We must enquire why, when he is describing the night of our Lord’s resurrection, the evangelist says, On the Sabbath evening which was growing on towards the dawn of Sunday, when the customary order of time would have the evening darkening into night, rather than growing on toward dawn. Speaking mystically the evangelist was striving to suggest the great dignity this most sacred night acquired from the glory of victory over death, when he mentioned that its inception had already begun to grow on toward the following dawn. Our Lord, the author and ruler of time, He who rose during the final part of the night, surely caused the whole of it to be festal and bright by the light of His resurrection.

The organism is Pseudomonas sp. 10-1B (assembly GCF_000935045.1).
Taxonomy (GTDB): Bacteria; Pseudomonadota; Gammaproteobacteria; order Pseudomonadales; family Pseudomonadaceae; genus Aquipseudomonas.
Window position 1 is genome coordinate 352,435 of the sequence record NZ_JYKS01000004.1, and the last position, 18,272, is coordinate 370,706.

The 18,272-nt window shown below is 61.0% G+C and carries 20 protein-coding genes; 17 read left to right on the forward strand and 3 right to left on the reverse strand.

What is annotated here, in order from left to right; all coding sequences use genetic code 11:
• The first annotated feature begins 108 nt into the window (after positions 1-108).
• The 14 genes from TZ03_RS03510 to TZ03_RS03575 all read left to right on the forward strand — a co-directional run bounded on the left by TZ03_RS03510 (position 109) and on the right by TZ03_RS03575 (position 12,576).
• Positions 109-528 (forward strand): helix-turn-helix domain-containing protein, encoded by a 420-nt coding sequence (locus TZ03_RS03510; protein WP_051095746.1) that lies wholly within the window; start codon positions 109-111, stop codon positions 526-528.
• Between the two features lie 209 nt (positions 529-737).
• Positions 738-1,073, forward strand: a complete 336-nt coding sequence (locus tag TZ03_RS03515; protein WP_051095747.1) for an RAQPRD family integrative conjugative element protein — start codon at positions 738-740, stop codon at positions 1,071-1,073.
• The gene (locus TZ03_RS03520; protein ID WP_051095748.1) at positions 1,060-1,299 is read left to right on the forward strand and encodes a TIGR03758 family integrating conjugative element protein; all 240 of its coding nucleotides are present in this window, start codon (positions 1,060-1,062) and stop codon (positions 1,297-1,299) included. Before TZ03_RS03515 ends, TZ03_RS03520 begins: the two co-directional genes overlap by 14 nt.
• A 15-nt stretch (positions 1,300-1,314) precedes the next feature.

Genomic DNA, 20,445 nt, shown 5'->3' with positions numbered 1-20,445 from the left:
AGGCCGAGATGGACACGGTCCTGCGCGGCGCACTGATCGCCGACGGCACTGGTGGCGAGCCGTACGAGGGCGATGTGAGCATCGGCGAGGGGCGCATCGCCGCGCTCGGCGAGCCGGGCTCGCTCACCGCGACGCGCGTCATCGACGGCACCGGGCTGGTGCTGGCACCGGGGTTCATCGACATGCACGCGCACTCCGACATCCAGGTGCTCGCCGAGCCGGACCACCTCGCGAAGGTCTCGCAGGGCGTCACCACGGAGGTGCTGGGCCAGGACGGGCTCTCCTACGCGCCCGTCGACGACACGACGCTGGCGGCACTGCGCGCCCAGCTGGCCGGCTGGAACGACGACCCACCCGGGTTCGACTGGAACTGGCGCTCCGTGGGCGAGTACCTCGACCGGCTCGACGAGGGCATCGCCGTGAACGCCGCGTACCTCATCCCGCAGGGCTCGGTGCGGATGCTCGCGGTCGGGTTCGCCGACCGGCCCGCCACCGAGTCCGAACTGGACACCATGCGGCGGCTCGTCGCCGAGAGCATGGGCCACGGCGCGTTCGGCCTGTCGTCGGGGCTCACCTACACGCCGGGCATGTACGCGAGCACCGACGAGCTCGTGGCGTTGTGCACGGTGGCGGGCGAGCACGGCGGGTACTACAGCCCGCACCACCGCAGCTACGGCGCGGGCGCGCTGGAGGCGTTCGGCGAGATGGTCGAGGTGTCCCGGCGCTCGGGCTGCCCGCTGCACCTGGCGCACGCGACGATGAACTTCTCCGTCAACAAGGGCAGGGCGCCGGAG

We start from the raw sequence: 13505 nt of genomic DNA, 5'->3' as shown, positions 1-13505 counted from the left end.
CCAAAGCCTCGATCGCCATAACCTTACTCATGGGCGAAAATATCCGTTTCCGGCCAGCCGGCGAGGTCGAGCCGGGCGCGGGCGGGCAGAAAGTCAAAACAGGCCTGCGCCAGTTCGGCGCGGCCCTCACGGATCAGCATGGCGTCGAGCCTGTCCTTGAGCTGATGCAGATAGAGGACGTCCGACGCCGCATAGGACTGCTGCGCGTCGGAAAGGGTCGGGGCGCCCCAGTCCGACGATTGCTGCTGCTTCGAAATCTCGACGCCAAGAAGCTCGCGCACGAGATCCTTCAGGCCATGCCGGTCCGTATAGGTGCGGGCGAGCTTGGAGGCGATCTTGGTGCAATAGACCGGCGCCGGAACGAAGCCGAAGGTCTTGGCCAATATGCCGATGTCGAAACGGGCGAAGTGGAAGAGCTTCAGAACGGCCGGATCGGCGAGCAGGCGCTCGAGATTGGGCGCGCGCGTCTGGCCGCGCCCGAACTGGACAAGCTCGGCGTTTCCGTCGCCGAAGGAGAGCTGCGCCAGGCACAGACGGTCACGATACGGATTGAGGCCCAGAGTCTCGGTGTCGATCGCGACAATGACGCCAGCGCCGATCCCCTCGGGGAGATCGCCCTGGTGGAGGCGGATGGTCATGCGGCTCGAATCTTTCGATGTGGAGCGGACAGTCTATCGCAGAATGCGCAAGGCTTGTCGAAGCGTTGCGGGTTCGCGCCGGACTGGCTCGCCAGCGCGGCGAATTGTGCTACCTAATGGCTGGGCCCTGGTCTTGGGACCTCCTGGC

From the beginning of the world’s creation until this time, the course of time was so divided that day preceded night, according to the order of its primeval making. On this night, because of the mystery of our Lord’s resurrection, the order of time was changed. He rose from the dead during the night, and on the following day showed the effect of His resurrection to His disciples. Most properly was night joined to the light of the following day, and the order of time so settled that day would follow night. It was once appropriate that night follow day, for by sinning the human race fell away from the light of paradise into the darkness and hardships of this age. It is fitting that day follow night now, when through faith in the resurrection we are led from the darkness of sin and the shadow of death to the light of life by Christ’s gift (St Bede, Homily for the Paschal Vigil).